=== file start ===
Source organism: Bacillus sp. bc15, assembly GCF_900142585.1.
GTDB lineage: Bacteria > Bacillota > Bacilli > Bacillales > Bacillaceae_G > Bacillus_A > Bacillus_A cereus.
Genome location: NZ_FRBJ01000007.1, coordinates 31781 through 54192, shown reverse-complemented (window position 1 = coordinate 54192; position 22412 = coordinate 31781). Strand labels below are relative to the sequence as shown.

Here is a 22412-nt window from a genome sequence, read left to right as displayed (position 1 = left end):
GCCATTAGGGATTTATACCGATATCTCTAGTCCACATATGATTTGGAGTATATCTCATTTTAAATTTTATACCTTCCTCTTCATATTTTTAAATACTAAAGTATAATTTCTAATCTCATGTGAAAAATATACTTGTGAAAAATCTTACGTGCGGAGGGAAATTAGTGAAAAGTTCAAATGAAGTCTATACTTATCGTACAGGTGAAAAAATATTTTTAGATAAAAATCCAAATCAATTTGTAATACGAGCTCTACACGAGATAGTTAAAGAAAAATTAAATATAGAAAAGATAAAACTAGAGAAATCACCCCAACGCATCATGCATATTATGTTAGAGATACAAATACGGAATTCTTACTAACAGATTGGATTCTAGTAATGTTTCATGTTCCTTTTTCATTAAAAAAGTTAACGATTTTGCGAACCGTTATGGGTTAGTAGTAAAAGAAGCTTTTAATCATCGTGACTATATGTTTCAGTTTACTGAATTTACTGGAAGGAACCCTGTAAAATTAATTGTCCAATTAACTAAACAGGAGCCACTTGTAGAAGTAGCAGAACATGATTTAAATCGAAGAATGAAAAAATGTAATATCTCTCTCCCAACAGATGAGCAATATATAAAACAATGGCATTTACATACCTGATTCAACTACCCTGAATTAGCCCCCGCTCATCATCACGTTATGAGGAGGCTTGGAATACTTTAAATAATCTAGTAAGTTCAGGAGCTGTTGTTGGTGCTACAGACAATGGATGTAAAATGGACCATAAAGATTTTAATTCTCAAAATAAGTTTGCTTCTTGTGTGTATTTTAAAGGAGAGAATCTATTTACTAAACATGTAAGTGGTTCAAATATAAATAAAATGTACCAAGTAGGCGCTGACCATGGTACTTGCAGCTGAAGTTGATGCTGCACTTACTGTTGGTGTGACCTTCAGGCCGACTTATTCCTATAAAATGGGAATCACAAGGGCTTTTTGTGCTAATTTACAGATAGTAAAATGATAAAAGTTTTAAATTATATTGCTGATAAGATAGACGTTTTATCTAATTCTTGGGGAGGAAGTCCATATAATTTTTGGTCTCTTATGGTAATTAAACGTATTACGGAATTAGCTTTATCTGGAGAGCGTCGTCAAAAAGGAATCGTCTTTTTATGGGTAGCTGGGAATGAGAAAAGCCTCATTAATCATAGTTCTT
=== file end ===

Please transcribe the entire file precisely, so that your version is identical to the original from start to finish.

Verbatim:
Source organism: Bacillus sp. bc15, assembly GCF_900142585.1.
GTDB lineage: Bacteria > Bacillota > Bacilli > Bacillales > Bacillaceae_G > Bacillus_A > Bacillus_A cereus.
Genome location: NZ_FRBJ01000007.1, coordinates 31781 through 54192, shown reverse-complemented (window position 1 = coordinate 54192; position 22412 = coordinate 31781). Strand labels below are relative to the sequence as shown.

Here is a 22412-nt window from a genome sequence, read left to right as displayed (position 1 = left end):
GCCATTAGGGATTTATACCGATATCTCTAGTCCACATATGATTTGGAGTATATCTCATTTTAAATTTTATACCTTCCTCTTCATATTTTTAAATACTAAAGTATAATTTCTAATCTCATGTGAAAAATATACTTGTGAAAAATCTTACGTGCGGAGGGAAATTAGTGAAAAGTTCAAATGAAGTCTATACTTATCGTACAGGTGAAAAAATATTTTTAGATAAAAATCCAAATCAATTTGTAATACGAGCTCTACACGAGATAGTTAAAGAAAAATTAAATATAGAAAAGATAAAACTAGAGAAATCACCCCAACGCATCATGCATATTATGTTAGAGATACAAATACGGAATTCTTACTAACAGATTGGATTCTAGTAATGTTTCATGTTCCTTTTTCATTAAAAAAGTTAACGATTTTGCGAACCGTTATGGGTTAGTAGTAAAAGAAGCTTTTAATCATCGTGACTATATGTTTCAGTTTACTGAATTTACTGGAAGGAACCCTGTAAAATTAATTGTCCAATTAACTAAACAGGAGCCACTTGTAGAAGTAGCAGAACATGATTTAAATCGAAGAATGAAAAAATGTAATATCTCTCTCCCAACAGATGAGCAATATATAAAACAATGGCATTTACATACCTGATTCAACTACCCTGAATTAGCCCCCGCTCATCATCACGTTATGAGGAGGCTTGGAATACTTTAAATAATCTAGTAAGTTCAGGAGCTGTTGTTGGTGCTACAGACAATGGATGTAAAATGGACCATAAAGATTTTAATTCTCAAAATAAGTTTGCTTCTTGTGTGTATTTTAAAGGAGAGAATCTATTTACTAAACATGTAAGTGGTTCAAATATAAATAAAATGTACCAAGTAGGCGCTGACCATGGTACTTGCAGCTGAAGTTGATGCTGCACTTACTGTTGGTGTGACCTTCAGGCCGACTTATTCCTATAAAATGGGAATCACAAGGGCTTTTTGTGCTAATTTACAGATAGTAAAATGATAAAAGTTTTAAATTATATTGCTGATAAGATAGACGTTTTATCTAATTCTTGGGGAGGAAGTCCATATAATTTTTGGTCTCTTATGGTAATTAAACGTATTACGGAATTAGCTTTATCTGGAGAGCGTCGTCAAAAAGGAATCGTCTTTTTATGGGTAGCTGGGAATGAGAAAAGCCTCATTAATCATAGTTCTT